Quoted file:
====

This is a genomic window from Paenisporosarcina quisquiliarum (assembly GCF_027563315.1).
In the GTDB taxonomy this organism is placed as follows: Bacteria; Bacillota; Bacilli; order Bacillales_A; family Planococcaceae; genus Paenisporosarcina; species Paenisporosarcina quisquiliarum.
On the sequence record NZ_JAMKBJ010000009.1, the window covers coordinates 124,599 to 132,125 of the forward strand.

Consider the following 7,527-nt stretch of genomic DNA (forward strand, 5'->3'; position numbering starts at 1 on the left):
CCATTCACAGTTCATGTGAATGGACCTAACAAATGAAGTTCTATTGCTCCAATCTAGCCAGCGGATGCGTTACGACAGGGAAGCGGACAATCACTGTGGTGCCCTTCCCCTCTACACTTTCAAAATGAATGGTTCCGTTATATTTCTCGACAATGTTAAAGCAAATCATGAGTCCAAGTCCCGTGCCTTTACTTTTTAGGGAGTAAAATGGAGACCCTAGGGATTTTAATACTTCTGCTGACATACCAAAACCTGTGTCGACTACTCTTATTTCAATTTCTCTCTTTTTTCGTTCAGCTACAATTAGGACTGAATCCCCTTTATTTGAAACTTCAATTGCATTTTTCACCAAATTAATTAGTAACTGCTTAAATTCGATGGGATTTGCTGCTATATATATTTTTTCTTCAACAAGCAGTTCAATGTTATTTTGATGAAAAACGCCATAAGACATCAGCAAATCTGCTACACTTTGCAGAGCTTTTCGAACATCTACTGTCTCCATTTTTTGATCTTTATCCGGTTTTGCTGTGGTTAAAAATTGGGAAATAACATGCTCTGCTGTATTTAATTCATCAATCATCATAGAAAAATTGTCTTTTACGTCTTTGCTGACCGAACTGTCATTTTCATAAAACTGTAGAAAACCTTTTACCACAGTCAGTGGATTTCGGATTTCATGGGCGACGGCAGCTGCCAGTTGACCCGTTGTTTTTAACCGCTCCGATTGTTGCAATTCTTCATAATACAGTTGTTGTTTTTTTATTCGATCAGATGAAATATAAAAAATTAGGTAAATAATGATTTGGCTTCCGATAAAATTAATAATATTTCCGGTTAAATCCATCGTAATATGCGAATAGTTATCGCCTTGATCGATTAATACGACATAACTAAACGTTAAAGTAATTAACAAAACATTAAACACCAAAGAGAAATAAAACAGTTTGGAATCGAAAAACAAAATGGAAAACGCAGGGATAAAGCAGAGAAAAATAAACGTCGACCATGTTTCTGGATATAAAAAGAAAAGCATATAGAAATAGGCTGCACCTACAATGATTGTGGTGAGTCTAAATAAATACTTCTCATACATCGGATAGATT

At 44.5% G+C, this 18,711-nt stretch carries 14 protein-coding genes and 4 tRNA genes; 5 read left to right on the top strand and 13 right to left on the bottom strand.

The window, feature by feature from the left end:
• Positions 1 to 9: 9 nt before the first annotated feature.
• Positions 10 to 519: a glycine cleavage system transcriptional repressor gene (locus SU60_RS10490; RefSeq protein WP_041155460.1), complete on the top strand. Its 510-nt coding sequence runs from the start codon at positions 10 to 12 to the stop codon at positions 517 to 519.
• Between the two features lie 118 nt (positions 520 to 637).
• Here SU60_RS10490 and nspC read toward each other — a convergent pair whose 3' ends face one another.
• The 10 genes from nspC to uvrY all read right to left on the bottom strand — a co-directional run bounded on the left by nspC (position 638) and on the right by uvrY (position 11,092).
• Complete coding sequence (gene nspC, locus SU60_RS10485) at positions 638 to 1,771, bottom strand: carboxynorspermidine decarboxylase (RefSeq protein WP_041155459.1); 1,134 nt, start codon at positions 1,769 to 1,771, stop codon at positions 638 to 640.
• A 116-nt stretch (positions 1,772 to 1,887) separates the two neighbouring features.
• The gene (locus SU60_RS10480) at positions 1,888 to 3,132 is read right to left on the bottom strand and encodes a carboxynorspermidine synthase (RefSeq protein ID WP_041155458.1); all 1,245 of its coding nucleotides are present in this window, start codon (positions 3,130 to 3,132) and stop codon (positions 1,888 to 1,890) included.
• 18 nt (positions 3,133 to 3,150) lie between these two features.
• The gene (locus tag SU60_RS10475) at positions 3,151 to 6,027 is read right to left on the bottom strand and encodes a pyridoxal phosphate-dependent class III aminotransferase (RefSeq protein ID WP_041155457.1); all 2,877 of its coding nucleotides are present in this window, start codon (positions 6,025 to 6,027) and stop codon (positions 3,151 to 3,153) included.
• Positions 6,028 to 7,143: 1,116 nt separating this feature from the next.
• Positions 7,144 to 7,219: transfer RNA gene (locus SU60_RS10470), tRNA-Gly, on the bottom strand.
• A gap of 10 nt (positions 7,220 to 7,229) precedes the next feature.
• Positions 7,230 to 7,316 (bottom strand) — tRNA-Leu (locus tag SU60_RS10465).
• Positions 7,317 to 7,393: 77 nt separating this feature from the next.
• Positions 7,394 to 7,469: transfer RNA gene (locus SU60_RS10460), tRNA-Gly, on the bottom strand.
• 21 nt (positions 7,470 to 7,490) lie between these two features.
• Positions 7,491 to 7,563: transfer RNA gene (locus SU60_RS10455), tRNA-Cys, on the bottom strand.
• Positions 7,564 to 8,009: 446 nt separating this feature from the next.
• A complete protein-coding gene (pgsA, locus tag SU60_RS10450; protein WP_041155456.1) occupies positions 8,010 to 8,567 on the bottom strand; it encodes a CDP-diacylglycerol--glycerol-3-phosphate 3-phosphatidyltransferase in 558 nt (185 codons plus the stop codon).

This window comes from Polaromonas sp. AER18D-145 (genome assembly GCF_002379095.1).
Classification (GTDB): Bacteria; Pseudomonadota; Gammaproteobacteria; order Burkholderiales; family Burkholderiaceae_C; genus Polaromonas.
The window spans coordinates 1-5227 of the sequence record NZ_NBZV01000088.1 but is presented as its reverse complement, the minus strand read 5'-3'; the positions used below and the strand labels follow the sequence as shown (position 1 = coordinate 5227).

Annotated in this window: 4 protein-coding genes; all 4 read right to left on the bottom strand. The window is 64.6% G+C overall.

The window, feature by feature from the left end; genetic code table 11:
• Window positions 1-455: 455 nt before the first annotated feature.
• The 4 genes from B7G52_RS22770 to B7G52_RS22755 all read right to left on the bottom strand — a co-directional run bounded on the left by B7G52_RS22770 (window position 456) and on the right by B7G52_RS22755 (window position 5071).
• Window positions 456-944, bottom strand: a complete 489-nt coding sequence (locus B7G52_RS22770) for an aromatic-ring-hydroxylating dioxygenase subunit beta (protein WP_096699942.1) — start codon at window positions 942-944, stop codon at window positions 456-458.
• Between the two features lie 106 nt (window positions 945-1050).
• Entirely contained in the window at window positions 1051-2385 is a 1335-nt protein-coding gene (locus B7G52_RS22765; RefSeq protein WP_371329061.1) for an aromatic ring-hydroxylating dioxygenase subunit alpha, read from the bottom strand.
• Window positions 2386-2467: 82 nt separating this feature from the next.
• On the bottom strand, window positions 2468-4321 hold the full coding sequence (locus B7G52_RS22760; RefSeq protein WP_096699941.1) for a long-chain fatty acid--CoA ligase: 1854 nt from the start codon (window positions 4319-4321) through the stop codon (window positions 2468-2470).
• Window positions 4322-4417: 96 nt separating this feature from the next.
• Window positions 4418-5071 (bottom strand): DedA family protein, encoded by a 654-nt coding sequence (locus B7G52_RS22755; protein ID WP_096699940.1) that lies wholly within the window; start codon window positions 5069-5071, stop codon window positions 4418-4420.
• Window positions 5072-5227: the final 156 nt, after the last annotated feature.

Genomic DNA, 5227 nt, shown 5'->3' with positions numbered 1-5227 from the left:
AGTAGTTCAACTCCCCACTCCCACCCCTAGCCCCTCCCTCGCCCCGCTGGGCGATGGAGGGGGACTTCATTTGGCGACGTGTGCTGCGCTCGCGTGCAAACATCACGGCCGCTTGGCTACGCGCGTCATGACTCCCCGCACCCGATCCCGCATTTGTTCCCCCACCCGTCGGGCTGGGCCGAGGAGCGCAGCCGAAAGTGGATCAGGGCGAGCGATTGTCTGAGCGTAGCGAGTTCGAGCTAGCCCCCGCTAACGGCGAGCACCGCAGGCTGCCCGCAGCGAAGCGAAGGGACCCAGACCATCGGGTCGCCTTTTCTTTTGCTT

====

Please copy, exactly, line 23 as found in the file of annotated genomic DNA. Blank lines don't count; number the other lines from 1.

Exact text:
• Positions 7,394 to 7,469: transfer RNA gene (locus SU60_RS10460), tRNA-Gly, on the bottom strand.